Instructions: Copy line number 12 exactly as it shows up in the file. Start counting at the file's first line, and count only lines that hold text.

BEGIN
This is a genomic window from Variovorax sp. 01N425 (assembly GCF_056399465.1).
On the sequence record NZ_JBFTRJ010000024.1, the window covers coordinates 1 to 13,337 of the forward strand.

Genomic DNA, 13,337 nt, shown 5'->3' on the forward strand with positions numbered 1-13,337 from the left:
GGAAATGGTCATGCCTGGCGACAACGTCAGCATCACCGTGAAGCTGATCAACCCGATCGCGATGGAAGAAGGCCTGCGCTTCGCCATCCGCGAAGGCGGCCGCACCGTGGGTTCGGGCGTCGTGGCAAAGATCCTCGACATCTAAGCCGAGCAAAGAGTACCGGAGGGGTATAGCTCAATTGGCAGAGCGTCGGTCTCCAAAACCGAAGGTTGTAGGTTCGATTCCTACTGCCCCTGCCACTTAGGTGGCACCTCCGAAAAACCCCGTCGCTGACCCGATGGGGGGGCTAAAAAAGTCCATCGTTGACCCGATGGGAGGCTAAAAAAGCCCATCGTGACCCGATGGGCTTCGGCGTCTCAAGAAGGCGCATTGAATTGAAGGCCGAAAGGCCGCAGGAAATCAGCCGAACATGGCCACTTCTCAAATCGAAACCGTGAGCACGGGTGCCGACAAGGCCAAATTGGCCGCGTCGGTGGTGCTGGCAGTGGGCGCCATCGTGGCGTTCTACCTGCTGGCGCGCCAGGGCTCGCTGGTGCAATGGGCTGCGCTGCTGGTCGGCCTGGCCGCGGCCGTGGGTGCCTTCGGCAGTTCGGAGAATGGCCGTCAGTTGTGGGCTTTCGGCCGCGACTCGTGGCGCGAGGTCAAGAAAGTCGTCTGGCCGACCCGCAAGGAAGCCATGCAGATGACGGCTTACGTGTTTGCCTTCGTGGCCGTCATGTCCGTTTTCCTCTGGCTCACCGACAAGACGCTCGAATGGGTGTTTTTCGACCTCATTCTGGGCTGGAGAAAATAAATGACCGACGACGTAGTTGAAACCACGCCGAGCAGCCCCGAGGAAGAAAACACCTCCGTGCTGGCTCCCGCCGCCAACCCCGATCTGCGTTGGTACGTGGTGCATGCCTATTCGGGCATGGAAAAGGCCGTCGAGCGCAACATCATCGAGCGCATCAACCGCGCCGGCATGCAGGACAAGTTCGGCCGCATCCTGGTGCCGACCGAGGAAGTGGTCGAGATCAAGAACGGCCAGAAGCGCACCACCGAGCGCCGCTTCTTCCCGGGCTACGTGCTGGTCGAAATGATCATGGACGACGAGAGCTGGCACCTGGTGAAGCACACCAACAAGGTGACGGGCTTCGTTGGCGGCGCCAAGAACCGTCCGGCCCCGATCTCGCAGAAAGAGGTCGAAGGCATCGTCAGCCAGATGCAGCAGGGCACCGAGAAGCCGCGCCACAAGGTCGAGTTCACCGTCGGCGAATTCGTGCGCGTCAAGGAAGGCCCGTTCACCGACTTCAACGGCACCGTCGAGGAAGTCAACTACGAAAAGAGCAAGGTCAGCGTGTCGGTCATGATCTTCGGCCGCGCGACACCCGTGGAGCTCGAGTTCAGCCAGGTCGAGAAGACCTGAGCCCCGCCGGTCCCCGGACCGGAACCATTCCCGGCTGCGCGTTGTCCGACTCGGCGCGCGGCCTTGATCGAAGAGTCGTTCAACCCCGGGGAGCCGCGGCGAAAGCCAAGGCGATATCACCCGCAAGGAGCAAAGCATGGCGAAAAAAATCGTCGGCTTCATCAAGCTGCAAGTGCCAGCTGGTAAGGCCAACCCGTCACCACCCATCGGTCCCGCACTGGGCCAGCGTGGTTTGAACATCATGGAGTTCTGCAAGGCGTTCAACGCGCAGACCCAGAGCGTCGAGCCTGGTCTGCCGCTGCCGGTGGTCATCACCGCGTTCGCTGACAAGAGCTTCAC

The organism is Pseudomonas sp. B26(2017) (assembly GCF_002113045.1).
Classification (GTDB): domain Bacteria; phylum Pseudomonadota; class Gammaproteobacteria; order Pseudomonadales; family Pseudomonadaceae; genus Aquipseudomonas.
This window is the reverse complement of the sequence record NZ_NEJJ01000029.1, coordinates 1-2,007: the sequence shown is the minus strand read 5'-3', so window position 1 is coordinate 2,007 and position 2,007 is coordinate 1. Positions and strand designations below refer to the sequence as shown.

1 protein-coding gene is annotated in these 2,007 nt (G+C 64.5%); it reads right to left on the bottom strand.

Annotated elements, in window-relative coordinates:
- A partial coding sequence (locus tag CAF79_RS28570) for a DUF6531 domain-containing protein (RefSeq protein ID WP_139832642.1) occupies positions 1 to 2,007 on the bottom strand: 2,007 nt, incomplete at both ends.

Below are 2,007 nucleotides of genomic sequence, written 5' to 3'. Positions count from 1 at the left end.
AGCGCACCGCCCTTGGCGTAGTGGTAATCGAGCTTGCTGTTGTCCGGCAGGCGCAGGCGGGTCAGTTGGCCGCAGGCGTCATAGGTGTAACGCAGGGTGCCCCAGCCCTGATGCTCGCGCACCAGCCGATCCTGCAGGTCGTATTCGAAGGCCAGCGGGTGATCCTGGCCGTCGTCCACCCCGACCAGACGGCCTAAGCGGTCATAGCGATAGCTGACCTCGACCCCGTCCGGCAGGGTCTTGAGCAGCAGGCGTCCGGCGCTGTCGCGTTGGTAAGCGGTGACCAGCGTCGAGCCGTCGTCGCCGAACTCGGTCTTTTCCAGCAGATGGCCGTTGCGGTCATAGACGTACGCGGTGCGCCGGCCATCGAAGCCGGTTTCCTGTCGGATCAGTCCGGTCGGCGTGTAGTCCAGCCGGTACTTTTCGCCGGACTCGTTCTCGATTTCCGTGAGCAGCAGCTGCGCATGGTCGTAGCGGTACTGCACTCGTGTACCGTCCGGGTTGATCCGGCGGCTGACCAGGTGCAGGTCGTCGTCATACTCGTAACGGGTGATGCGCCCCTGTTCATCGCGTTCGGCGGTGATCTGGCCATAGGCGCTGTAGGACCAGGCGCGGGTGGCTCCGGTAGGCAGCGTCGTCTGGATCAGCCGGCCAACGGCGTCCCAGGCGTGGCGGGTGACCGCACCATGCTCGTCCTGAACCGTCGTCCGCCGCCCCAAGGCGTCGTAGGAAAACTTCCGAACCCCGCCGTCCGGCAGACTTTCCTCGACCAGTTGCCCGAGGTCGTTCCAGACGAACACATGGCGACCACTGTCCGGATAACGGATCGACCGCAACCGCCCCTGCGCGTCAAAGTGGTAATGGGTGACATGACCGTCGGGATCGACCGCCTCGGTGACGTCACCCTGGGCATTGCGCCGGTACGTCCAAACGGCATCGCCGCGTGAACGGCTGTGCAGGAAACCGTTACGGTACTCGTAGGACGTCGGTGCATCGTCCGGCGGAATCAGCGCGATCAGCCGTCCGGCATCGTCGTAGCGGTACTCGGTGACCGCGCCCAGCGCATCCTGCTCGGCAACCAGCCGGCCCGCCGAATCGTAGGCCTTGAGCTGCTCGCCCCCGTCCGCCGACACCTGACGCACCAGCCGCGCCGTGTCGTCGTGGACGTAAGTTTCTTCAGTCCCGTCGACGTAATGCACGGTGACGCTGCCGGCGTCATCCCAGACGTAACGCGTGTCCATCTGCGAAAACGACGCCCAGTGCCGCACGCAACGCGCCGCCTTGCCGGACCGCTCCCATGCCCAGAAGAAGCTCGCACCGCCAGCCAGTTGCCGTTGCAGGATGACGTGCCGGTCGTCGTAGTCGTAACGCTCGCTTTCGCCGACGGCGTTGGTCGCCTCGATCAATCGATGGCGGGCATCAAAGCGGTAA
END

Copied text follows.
AGCGCACCGCCCTTGGCGTAGTGGTAATCGAGCTTGCTGTTGTCCGGCAGGCGCAGGCGGGTCAGTTGGCCGCAGGCGTCATAGGTGTAACGCAGGGTGCCCCAGCCCTGATGCTCGCGCACCAGCCGATCCTGCAGGTCGTATTCGAAGGCCAGCGGGTGATCCTGGCCGTCGTCCACCCCGACCAGACGGCCTAAGCGGTCATAGCGATAGCTGACCTCGACCCCGTCCGGCAGGGTCTTGAGCAGCAGGCGTCCGGCGCTGTCGCGTTGGTAAGCGGTGACCAGCGTCGAGCCGTCGTCGCCGAACTCGGTCTTTTCCAGCAGATGGCCGTTGCGGTCATAGACGTACGCGGTGCGCCGGCCATCGAAGCCGGTTTCCTGTCGGATCAGTCCGGTCGGCGTGTAGTCCAGCCGGTACTTTTCGCCGGACTCGTTCTCGATTTCCGTGAGCAGCAGCTGCGCATGGTCGTAGCGGTACTGCACTCGTGTACCGTCCGGGTTGATCCGGCGGCTGACCAGGTGCAGGTCGTCGTCATACTCGTAACGGGTGATGCGCCCCTGTTCATCGCGTTCGGCGGTGATCTGGCCATAGGCGCTGTAGGACCAGGCGCGGGTGGCTCCGGTAGGCAGCGTCGTCTGGATCAGCCGGCCAACGGCGTCCCAGGCGTGGCGGGTGACCGCACCATGCTCGTCCTGAACCGTCGTCCGCCGCCCCAAGGCGTCGTAGGAAAACTTCCGAACCCCGCCGTCCGGCAGACTTTCCTCGACCAGTTGCCCGAGGTCGTTCCAGACGAACACATGGCGACCACTGTCCGGATAACGGATCGACCGCAACCGCCCCTGCGCGTCAAAGTGGTAATGGGTGACATGACCGTCGGGATCGACCGCCTCGGTGACGTCACCCTGGGCATTGCGCCGGTACGTCCAAACGGCATCGCCGCGTGAACGGCTGTGCAGGAAACCGTTACGGTACTCGTAGGACGTCGGTGCATCGTCCGGCGGAATCAGCGCGATCAGCCGTCCGGCATCGTCGTAGCGGTACTCGGTGACCGCGCCCAGCGCATCCTGCTCGGCAACCAGCCGGCCCGCCGAATCGTAGGCCTTGAGCTGCTCGCCCCCGTCCGCCGACACCTGACGCACCAGCCGCGCCGTGTCGTCGTGGACGTAAGTTTCTTCAGTCCCGTCGACGTAATGCACGGTGACGCTGCCGGCGTCATCCCAGACGTAACGCGTGTCCATCTGCGAAAACGACGCCCAGTGCCGCACGCAACGCGCCGCCTTGCCGGACCGCTCCCATGCCCAGAAGAAGCTCGCACCGCCAGCCAGTTGCCGTTGCAGGATGACGTGCCGGTCGTCGTAGTCGTAACGCTCGCTTTCGCCGACGGCGTTGGTCGCCTCGATCAATCGATGGCGGGCATCAAAGCGGTAA